Tape Measure AttachmentTags: Mechanical, Design, and Innovate
Task: Creating an attachment to climb the mountain
We have recently been working on a new approach to climbing the mountain. Our strategy so far was to have one system customized for climbing the mid and upper mountain (Churro Climber), and a separate system for climbing the cliff (Crossbow Grapple). The Churro climber system was beginning to work but it was floppy and we were thinking about stiffening the nylon extensions with measuring tape material. The Crossbow Grapple was working by hand, but we still hadn't mounted it to the robot and hadn't figured out how to rig it with a winch and servo trigger.
Then while researching grapples we stumbled on robots using tape measures as self-supporting winches. Brilliant! Many FRC robots have used this type of solution where it goes back at least as far as 2010:
And FTC teams are using the idea this season. We were inspired by how well team 6081 does this
This approach lets us simplify from two separate systems into one system that is much more compact. It also lets us switch to climbing the mountain in the opposite direction than we had been, which can extend the reach of our debris trough and maybe let us deposit in the highest debris container. It also seems like this approach could be more durable than what we what we've been working on.
Our design is composed of a tape measure and motors to pull or release with a hook at the end to grab the churros and upper bar. Team 6081 posted about their design, but we wanted a lighter version so we tried direct drive and Max designed a new 3D printed spool without a retracting spring in it. We bored large holes through the sides to allow motor hubs to stick out. We had to saw off a corner of the original case because it was limiting its own rotation to the elevation angles we needed. Then we drilled more holes in the case to attach the servo linkage that controls the elevation angle. Max designed a custom hook to go on the end and printed it.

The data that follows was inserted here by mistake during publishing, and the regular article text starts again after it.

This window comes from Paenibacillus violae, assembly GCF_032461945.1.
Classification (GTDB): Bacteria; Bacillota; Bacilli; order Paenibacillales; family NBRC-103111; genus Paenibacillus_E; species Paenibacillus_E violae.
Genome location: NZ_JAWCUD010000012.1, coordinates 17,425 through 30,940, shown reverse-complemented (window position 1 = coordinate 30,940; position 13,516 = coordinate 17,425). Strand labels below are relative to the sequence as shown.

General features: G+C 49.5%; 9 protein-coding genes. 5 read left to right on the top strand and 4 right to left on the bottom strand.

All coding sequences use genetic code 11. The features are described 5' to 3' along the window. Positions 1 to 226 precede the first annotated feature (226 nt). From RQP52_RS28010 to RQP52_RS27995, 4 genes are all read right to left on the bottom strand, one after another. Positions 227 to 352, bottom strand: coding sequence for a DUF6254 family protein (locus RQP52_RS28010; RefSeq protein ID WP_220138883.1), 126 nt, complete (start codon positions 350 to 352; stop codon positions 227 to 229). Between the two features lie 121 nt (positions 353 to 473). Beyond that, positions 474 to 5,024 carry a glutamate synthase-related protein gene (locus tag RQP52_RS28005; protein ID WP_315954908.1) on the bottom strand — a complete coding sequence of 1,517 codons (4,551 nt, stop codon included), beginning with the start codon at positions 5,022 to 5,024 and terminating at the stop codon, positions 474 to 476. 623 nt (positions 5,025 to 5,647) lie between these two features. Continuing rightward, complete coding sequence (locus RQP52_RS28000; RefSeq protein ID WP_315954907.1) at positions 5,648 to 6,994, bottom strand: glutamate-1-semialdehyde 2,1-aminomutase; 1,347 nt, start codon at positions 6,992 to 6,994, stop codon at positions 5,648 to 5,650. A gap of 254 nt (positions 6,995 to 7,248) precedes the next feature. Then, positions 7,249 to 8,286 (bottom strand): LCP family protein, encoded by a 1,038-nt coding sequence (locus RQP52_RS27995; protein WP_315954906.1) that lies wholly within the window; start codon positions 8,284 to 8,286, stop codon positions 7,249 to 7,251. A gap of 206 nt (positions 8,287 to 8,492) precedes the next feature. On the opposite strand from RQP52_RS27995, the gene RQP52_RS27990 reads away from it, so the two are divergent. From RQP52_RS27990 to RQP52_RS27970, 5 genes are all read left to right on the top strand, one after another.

In our first test, the tape measure broke (because we over-retracted it). It also has a problem where the tape extends out through the hole we made in the case when the tape is physically prevented from pushing outward. But if you avoid these situations, the tape measure seems very successful and was able to pull the robot all the way up the mountain. We plan to use this in our competition this week (yay!!).
This system is very important and will help deliver many points in the near future. In contrast to our previous pair of climbing systems, this is very practical and will be easier to use for the driver and it will work most if not 100% of the time. I hope this will be just as helpful to everyone else too.